AVweb

« Back to Full Story

Enola Gay: History's Surprises

  • E-Mail this Article
  • View Printable Article
  • Text size:

    • A
    • A
    • A

I have always been fascinated by World War II and especially by the history of the Manhattan Project. And that leads inevitably to the B-29 Superfortress and Paul W. Tibbets, whose arc through history put him at the point of two of the war's biggest projects—the bomb and the bomber that would deliver it.

Although it's not commonly known, the B-29 was actually said to be a larger undertaking than the Manhattan Project, at least in terms of total dollars spent. It was so beset with developmental problems that by 1943, when Tibbets showed up in Wichita to help sort out the airplane's shortcomings, there was some doubt that the airplane would be combat ready in time to have an impact on the war. The following year, Tibbets was selected to form what would eventually be the 509th Composite Group. He was 29 years old and responsible for what would become the most important weapon system of the war.

I never met Tibbets—he died in 2007—but I saw him interviewed many times. Inevitably, he was asked if he ever lost any sleep over the horrific results of the Hiroshima attack. Not a wink, he said. It was his duty and he did what was expected of him. Given how complex getting the bomb on target was and how many things could have conspired to make it fail, the fact that Tibbets made sure that it didn't stands as one of the towering examples of military leadership in a war that produced many others. In Tibbets, history found the right man.

From the interviews I'd seen, I always took Tibbets to be a no-nonsense guy and probably not given to sentimentality. When I was preparing this podcast on the restoration of the Enola Gay, National Air and Space restoration specialist Ann McCombs told me that if you were in the cockpit of the Enola Gay today, at the Udvar-Hazy Center where the airplane is displayed, it would appear entirely as it did in 1945 save for one detail. There's an understated pad on the pilot's seat, in place of the hard pan that would have been softened (barely) by a parachute worn by each member of the flight crew.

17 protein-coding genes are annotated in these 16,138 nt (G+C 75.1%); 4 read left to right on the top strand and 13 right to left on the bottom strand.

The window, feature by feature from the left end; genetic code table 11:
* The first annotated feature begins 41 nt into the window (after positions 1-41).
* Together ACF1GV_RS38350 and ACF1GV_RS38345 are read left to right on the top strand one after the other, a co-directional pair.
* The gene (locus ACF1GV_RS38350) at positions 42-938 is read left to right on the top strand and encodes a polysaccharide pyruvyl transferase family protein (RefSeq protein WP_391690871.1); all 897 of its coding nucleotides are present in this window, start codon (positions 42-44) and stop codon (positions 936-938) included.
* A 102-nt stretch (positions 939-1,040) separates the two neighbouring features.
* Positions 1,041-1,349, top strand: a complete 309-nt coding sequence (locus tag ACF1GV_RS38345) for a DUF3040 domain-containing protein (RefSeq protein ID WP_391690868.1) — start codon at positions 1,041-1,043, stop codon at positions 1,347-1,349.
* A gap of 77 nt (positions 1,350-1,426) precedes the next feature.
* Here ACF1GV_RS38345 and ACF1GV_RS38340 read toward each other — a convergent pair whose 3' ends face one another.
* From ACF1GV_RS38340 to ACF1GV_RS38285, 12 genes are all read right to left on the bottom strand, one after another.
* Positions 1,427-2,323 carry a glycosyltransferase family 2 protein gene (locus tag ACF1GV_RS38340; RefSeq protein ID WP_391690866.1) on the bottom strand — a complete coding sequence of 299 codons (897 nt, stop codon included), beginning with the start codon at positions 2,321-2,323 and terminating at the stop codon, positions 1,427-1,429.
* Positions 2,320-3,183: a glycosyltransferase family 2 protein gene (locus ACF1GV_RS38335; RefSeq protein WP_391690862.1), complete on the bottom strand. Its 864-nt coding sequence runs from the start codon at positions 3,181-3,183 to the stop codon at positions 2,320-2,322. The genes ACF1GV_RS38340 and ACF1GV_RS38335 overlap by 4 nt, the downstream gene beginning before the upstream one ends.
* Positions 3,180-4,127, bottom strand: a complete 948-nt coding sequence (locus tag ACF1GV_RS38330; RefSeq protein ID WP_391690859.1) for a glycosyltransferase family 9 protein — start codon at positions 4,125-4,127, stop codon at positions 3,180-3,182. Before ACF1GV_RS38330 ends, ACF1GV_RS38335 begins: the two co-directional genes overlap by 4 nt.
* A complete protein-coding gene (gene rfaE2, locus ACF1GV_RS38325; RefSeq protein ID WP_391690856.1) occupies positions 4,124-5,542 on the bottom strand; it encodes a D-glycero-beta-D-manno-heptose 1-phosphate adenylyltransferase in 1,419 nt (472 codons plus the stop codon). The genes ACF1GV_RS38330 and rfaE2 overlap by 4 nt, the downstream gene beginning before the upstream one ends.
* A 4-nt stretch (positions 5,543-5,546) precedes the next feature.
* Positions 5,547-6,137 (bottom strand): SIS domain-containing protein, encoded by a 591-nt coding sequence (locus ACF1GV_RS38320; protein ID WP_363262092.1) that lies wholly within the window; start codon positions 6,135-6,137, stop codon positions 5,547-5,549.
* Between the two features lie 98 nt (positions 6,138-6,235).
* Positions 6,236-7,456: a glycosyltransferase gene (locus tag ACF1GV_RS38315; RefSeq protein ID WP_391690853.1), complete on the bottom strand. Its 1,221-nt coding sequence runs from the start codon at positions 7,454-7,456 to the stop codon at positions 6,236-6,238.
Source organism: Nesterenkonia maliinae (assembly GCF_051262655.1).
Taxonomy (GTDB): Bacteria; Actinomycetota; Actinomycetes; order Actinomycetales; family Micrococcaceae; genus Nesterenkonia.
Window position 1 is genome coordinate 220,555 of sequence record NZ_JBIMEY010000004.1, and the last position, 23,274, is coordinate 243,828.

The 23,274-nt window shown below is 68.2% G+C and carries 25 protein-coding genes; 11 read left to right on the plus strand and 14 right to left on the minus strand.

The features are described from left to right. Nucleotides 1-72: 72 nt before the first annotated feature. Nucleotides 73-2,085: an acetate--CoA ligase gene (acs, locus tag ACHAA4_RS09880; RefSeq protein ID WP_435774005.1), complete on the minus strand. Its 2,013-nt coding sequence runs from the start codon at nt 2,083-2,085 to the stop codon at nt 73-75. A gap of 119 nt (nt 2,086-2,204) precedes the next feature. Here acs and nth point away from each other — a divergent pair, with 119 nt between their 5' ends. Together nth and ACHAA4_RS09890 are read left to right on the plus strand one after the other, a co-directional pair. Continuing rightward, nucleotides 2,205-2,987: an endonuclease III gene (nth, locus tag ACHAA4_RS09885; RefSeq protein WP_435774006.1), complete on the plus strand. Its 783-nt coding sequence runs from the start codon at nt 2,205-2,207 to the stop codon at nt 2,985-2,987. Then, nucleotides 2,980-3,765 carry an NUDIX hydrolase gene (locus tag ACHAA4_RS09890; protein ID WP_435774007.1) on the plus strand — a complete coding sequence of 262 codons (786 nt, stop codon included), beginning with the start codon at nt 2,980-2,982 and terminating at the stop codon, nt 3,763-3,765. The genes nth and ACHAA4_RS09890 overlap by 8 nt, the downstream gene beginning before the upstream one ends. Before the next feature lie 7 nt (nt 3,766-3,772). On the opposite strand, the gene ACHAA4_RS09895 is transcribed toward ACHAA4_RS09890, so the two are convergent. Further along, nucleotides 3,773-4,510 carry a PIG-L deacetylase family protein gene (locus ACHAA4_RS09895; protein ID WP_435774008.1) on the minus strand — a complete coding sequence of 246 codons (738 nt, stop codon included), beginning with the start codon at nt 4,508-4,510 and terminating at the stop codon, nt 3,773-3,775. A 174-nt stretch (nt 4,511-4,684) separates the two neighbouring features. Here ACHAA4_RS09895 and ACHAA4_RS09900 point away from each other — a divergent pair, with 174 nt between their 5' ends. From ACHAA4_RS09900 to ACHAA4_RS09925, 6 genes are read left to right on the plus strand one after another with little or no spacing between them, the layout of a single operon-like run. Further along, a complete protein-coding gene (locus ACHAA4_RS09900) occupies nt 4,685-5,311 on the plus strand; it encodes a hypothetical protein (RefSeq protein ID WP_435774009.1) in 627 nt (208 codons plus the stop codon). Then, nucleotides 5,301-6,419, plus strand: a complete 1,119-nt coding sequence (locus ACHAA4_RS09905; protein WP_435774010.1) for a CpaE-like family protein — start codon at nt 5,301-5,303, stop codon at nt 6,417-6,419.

The pad was placed there to accommodate Tibbets, who traveled to the Smithsonian a number of times and sat quietly in his old seat. Sentimentality? Nostalgia? Or a dedicated commander who well understood his airplane's place in history and wanted to make sure the world would see it as he thought it should be seen? Either way, I'd have given a barrel of pennies for those thoughts. Nearly as fascinating is the story of the Enola Gay's restoration, which you can hear in our long-form podcast. I hope you enjoy it.

Click here to listen.

Comments (7)

Some years back (OK, a bunch of years back) I had the opportunity to go through the Enola Gay when she was still in several big pieces at the Silver Hill restoration facility. I was researching a book that involved the B-29, and the folks at the Smithsonian were good enough to give me a close look. As a pilot, I found the cockpit a bit like sitting on an aluminum diving board while surrounded, literally surrounded, by a lot of framed perspex. You were really hanging out there. But the bomb bay was the place I found most haunting. The release hook was a big, yellow, crudely-fashioned thing with a single wire leading to the latch release. Just a single wire. I thought of the impulse that traveled down that wire, popped that latch and let the bomb fall. It was dim and silent in there, with just that bright yellow hook glowing in the darkness. Spooky. There was also a log where visitors could jot down their thoughts. One message had been left by a Japanese man, and it said, essentially, "Thank you for saving my life." By that he meant, I assumed, thanks for ending the horror before an invasion doubled, ore tripled it. There's also a remarkable story about the mockup of the Hiroshima bomb that stood in front of the cockpit section for years. But that's for another time.